In The Easy Life in Kamusari, the forest itself may well be the real hero. As Yuki relates the story of his apprenticeship year, the four seasons—with their beauties, afflictions, labors, and festivals—each take a turn on the stage. There is no shortage of teen gross-out humor (leeches!), puppy love (a beautiful schoolteacher with a hot hand on the throttle of her motorcycle), and action sequences that allow the characters to encounter the spirits of the forest.
In one of my favorite sections of the book, Yuki relates in great detail just how the men decide in which specific direction they want a tree to fall when it is cut. Each direction has a special name. Yoki is the master craftsman, who never fails to make his cuts such that the tree comes down with the least damage to those around it.
Yoki tapped the trunk twice with the ax handle.
“What does he do that for,” I asked.
“Yoki always does that.” Old Man Saburo smiled. “Before he fells a big tree, he greets the god of the tree. It’s his way of saying, With your permission, I will now chop down this tree.”
The translation by Juliet Winters Carpenter does a fine job of capturing Yuki’s teen voice, the laid-back vibe of the villagers who always have each others’ backs (even if they are now and then at each others’ throats), and the beauty of the place as seen through the city slicker’s wondering eyes. Instead of taking a subway to sit on a tarp in a park and eat pricey takeout, like Japanese urbanites do during cherry blossom season, the villagers of Mie hike up the mountain with homemade bentos to visit an ancient wild cherry tree. Oldsters are carried piggyback style.
“Awesome.” I could barely croak the word out, overwhelmed. The tree had stood for years on this mountaintop, its mossy trunk bending and twisting as it spread its branches to the sky.
. . . Someone spontaneously started dancing; someone else started intoning classical poetry. The atmosphere was free and easy, just as Yoki had said.
Can we humans make our voices chime with the wind that moves through the trees? Can we get what we need from the land without despoiling it? This is a book that offers us the possibility of “yes.” The Easy Life in Kamusari imagines a way of being in which we think carefully about what we want and ask permission before we take it, a way of being that might put our spirits more at ease.
Other Voices, Other Forms
Fans of anime are well familiar with canonical masterpieces by Hayao Miyazaki that are set mostly or partly in the forests of Japan, including My Neighbor Totoro and Princess Mononoke. A lesser-known but highly evocative film is Hoturabi No Mori E (Into the Forest of Fireflies), directed by Takahiro Omoro. This 45-minute anime is based on a one-volume manga of the same title by Yuki Midorikawa. Set in the forests of Kumamoto on the Southern Japanese island of Kyushu, the film follows the young girl Hotaru as she meets and grows close to Gin, a masked supernatural being. As Hotaru grows older, she and her mysterious friend must contend with the limits imposed on their love.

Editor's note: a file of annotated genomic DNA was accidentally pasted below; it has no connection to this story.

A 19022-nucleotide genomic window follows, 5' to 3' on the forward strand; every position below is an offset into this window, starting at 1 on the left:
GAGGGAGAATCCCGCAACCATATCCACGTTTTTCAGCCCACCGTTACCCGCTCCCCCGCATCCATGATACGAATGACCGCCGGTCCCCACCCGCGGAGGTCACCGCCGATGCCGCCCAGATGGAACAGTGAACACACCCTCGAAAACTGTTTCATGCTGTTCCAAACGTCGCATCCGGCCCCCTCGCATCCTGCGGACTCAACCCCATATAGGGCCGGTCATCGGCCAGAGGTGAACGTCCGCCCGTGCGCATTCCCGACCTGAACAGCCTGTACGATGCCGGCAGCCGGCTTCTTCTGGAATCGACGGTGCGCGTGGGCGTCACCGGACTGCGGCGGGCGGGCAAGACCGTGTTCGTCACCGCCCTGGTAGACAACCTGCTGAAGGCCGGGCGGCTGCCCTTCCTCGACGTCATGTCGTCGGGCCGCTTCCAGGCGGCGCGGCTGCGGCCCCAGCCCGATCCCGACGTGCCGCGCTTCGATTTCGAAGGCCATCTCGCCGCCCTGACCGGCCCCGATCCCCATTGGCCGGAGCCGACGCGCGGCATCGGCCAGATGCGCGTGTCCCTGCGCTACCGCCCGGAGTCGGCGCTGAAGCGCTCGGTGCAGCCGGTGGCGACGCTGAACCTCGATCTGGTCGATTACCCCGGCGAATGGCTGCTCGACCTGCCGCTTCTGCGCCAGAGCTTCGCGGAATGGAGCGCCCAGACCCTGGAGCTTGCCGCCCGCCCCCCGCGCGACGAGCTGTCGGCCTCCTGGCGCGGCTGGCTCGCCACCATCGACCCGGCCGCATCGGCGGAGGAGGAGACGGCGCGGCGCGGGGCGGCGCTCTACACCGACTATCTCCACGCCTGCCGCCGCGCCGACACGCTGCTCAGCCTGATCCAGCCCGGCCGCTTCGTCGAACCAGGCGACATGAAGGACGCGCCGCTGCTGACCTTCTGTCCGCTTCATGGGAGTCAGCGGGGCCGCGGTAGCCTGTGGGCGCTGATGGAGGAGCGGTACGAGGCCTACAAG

Poem of the Week
Many works by the great scholar Donald Keene have pride of place in my library. Keene translated this classic poem, which appears in his essential Anthology of Japanese Literature. Kamo no Mabuchi was a key influence on Motoori Norinaga, who championed the concept of mono no aware in Japanese poetry. This term is very hard to translate but it refers the emotions we feel when we have a deep encounter with the fleeting nature of beauty in the living world.
For Your Reading Radar
Kamusari Tales Told at Night is Shion Miura’s sequel to The Easy Life in Kamusari, and May 10 is the publication day for the American edition of its English translation—which I am glad to note was also done by Juliet Winters Carpenter.
For Your Calendar
I recently read and loved Breasts and Eggs by Mieko Kawakami, one of Japan’s leading literary lights. She is currently on a US book tour (to be followed by a UK swing) for her new novel All the Lovers in the Night, the tale of a young writer who decides that she must change her life. This Tuesday May 10 at 6 PM Eastern, Kawakami will be appearing in person at Brookline Booksmith in the Boston area. Details here.
Bookshop of the Week
Though I can’t explain just why, on my my several visits to Tokyo I have yet to visit the neighborhood of Jimbocho, which is famous for its concentration of secondhand bookshops. Kitazawa Bookstore focuses on rare and special editions of books in English. It might have to be my first stop.
That’s it for this week. Be well. xo Nicie